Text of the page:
hand in water' The Veins of Life
Watershed Society


Hello! We are the Saanich Dye Test E-Team from the Veins of Life Watershed Society. 

Our team has two immediate goals. We want to locate all cross-connections between the sanitary and storm sewers in the Dysart catchment area and in the neighbourhoods adjacent to the Gorge, west of Tillicum Road. 

We also want to encourage residents along the Gorge to become environmental stewards. 

Left to Right (Top) Aaron Hurlburt, MR.ia Moulton, David Major, Michael Stevens
(Bottom) Pascal Stokes, Sarah Badesso

The Dysart catchment area encompasses all the homes that drain into the sanitary sewer pump station at the north end of Dysart Road, adjacent to the estuary of Colquitz Creek. Longer term, we strive towards re-establishing the Gorge waterway as a recreation hotspot for local residents! With continued community co-operation this will soon be a reality.

The main challenge the Dysart Catchment sanitary sewers faces is from freshwater that is entering the sanitary system after heavy rainfall; this has caused raw sewage, also unscreened, to overflow from the local Dysart pump station into Colquitz Creek once one of Victoria's most productive salmon streams.

In other neighbourhoods adjacent to the Gorge Waterway, freshwater entering the sanitary sewer threatens marine water quality. There are many pump stations along the Gorge that help lift sewage over hills on its journey to the Macauley Point deep-sea outfall. These pumps normally operate without incident. However, during power outages, which often coincide with heavy winter storms, those pumps without back-up power may temporarily be out of operation. It is at these times that the pump stations are most vulnerable to overflowing into the Gorge, and any rainwater in the sanitary system will further stress the system.

By detecting and correcting cross-connections between the storm and sanitary sewers, water quality in the Gorge will greatly improve.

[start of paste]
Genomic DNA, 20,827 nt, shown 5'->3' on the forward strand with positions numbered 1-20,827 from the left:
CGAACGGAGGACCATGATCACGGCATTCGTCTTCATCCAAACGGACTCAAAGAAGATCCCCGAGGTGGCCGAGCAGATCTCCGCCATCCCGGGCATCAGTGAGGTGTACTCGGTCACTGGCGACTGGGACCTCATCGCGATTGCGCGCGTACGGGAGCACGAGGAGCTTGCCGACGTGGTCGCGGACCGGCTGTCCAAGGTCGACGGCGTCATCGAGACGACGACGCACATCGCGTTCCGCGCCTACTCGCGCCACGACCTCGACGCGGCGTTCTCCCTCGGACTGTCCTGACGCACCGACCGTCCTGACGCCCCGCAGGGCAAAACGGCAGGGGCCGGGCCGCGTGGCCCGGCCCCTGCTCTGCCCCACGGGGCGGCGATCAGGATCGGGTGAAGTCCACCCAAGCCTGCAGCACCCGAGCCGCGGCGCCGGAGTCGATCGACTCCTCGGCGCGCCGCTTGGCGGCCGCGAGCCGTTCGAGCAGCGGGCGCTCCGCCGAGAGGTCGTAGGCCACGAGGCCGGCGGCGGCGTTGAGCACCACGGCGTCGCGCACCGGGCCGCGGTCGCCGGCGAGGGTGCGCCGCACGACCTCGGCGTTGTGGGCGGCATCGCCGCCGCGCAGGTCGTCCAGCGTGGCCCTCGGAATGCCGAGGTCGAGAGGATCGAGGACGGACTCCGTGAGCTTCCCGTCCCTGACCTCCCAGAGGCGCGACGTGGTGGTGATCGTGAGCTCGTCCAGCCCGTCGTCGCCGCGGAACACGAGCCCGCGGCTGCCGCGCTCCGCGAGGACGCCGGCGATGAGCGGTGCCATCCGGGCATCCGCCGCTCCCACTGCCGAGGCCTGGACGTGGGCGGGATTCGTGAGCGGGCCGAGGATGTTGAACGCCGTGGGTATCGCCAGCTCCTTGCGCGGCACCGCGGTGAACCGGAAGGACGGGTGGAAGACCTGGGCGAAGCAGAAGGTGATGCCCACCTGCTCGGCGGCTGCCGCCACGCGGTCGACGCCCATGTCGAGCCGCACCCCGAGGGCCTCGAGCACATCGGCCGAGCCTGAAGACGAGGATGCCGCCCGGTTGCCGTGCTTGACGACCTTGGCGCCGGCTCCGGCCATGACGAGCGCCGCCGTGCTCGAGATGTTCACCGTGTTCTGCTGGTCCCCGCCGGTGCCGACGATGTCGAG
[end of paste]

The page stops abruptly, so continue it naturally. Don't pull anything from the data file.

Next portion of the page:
What is a "cross-connection"?

A cross-connection occurs between sanitary (sewer) lines and storm drain lines.  The term inflow and infiltration is used to describe the sources of connection to either the sanitary or the storm lines.  Freshwater may enter the sanitary lines through infiltration from accidental connections to the storm lines. In more severe and troublesome cases, there may be infiltration of sewage from sanitary to the storm drain lines.  Inflow describes the seepage of groundwater into sanitary and storm lines through breeches in the piping. 

How are cross connections detected?

Dye testing is a simple method of detecting cross-connections. During dye testing, members of our Saanich team go door-to-door and flush a non-toxic biodegradable dye tablet down all toilets, laundry facilities, and storm drains. Other team members are posted at nearby manholes where they watch for the dye to appear in the correct line or drain. Another method to detect cross-connections is Smoke Testing.

-Join us for a day of Dye Testing!



© 2009 Veins of Life Watershed Society / All Rights Reserved / if you wish to use any info for commercial or non commercial usage you must obtain permissions from The Veins of Life Watershed Society